Lives of the fellows

Francis Edward Camps

b.28 June 1905 d.8 July 1972
MRCS LRCP(1928) MB BS Lond(1930) MD(1930) DTM&H Liverp(1931) FRCPath(1964) MRCP(1964) FRCP(1968)

Francis Camps was the son of P.W.L. Camps FRCS, a successful general practitioner and laryngologist in Teddington. He was educated at Marlborough College and the University of Neuchatel in Switzerland, and at Guy’s Hospital Medical School, where his father was before him. After two years in resident appointments at Guy’s, including house-physician to Children, he went to Liverpool and for some reason took the Diploma in Tropical Medicine. He then returned to London and became resident medical officer at Dr. (later Sir) Arthur Hurst’s New Lodge Clinic in 1932. Next year he went to Chelmsford as a general practitioner, became physician to the Chelmsford and Essex Hospital, and married Dulcie Williams, a Guy’s Nurse. He was later divorced and married, in 1941, Mary Ross Mackenzie MB ChB (Aberdeen). He had one son and one daughter.

He had all along been very undecided about his career, but he suddenly found his feet when in the 1930’s he helped in the pathology laboratory at the hospital, which had been running down. He realized that what he really enjoyed was organizing a service; he soon worked it up to a condition of excellence, and started doing the medico-legal work for two Guy’s men who were Essex Coroners, Drs. Skeels and Beccle, and the local CID. He worked with enormous diligence and enthusiasm. He was on Home Office and BMA committees, became Secretary and later President of the British Association in Forensic Medicine, and founded the Academy of Forensic Sciences, of which he was for ten years the Secretary and Editor of its Journal.

During the War, he and his laboratory were noticed by Prof. S.P. Bedson, who appreciated Camps’ interest in academic forensic science, and persuaded the London Hospital to appoint Camps a Lecturer and give him a small laboratory. In twenty years he had made this a model department, and had contributed greatly to the stature of academic forensics. By 1954 he was Reader, and in 1963 Professor of his subject. He took up for a time a great many things: streptococcal infection, alcoholism, battered babies, drug addiction, reform of certification and Coronership. He wrote profusely and with uncontrolled enthusiasm. With Prof. Cameron’s help he re-edited Gradwohl’s Legal Medicine so well that it won the Royal Society of Arts’ Swiney Prize in 1968. He was a popular lecturer, and his work was very highly appreciated by lawyers, especially defence lawyers, though they preferred to keep him out of the box. He broadcast and televised well, and was known to the public as a ‘Home Office Pathologist’. He cultivated anyone who was likely to be of use to his projects, but was so constantly and openly critical of other pathologists in his field that he courted considerable unpopularity.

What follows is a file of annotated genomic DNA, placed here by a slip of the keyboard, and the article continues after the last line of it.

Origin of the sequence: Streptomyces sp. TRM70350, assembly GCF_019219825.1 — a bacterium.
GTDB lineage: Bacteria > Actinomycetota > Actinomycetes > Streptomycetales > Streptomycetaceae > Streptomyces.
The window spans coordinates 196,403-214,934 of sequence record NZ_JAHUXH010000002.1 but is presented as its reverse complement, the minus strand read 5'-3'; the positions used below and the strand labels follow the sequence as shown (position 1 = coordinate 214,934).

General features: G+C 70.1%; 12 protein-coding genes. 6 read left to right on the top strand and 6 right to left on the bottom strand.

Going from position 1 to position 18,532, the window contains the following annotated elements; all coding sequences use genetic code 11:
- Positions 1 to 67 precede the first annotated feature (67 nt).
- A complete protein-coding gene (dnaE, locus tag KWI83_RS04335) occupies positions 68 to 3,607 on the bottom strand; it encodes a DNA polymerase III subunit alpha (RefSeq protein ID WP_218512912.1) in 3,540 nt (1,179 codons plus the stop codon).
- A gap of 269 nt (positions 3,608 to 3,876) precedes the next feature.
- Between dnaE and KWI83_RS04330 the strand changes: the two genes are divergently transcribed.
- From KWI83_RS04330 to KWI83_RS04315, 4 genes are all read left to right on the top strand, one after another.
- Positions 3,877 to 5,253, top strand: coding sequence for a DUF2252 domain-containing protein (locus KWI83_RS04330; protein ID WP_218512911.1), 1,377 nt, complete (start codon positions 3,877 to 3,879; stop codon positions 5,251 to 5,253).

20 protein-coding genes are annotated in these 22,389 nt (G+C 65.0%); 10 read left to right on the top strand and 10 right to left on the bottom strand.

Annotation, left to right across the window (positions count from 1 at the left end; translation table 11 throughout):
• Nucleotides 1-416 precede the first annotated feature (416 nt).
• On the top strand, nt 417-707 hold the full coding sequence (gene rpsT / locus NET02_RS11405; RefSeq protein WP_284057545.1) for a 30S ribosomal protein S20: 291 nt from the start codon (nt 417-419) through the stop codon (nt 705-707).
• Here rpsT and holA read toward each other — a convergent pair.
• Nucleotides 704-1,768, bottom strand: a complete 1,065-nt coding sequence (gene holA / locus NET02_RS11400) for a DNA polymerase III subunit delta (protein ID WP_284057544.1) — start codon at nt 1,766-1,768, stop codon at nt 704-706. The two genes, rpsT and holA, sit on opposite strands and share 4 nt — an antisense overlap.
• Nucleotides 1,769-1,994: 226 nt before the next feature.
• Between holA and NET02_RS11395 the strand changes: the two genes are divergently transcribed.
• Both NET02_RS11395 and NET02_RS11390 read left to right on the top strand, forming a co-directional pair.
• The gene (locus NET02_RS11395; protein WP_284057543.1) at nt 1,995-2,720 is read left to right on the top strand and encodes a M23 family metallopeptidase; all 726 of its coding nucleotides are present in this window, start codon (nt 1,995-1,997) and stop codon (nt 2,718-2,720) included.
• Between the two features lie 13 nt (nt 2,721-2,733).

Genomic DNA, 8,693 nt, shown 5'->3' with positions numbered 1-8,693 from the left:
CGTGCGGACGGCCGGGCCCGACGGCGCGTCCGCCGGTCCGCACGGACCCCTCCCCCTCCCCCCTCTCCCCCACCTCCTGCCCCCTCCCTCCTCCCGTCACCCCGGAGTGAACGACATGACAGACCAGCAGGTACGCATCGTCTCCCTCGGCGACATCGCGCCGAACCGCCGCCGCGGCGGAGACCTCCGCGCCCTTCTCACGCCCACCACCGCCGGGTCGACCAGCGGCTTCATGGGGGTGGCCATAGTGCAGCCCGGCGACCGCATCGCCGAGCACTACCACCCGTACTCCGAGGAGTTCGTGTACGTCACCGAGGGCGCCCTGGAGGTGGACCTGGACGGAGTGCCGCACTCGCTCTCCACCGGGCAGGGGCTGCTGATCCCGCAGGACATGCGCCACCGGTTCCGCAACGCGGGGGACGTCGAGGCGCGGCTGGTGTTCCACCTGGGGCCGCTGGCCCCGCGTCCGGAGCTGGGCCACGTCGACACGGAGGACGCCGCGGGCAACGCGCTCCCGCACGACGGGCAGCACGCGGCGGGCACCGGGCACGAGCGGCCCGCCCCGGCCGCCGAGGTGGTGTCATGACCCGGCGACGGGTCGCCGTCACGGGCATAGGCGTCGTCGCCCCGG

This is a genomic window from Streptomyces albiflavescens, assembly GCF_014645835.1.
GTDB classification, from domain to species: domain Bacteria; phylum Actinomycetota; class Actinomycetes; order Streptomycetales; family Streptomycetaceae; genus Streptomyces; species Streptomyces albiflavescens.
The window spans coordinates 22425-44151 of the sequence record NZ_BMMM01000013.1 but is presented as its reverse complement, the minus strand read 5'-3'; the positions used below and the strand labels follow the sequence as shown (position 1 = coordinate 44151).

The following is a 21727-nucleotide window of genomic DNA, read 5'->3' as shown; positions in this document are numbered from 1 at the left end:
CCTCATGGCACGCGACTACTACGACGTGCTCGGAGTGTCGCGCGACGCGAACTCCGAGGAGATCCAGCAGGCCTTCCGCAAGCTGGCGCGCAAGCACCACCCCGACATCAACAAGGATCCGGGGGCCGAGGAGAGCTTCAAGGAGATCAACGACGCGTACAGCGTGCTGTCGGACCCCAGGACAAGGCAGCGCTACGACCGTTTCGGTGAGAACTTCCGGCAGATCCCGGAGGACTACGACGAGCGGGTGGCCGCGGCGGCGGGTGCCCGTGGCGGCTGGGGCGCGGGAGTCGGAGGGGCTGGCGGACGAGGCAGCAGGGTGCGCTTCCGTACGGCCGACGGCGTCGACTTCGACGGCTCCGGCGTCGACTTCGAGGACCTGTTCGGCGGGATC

After his retirement he married a doctor at the London Hospital, Dr. Anne Robinson, as his third wife, and was still busy, with much to do and little time to do it in, when, after some months of losing weight and tiredness he perforated a gastric ulcer, refused surgery, and died a few days later. He had done a great deal to establish forensic science both in this country and abroad.

CE Newman

[Brit.med.J., 1972, 3, 239; Lancet, 1972, 2, 139, 236; Times, 10 July, 1972]

(Volume VI, page 88)

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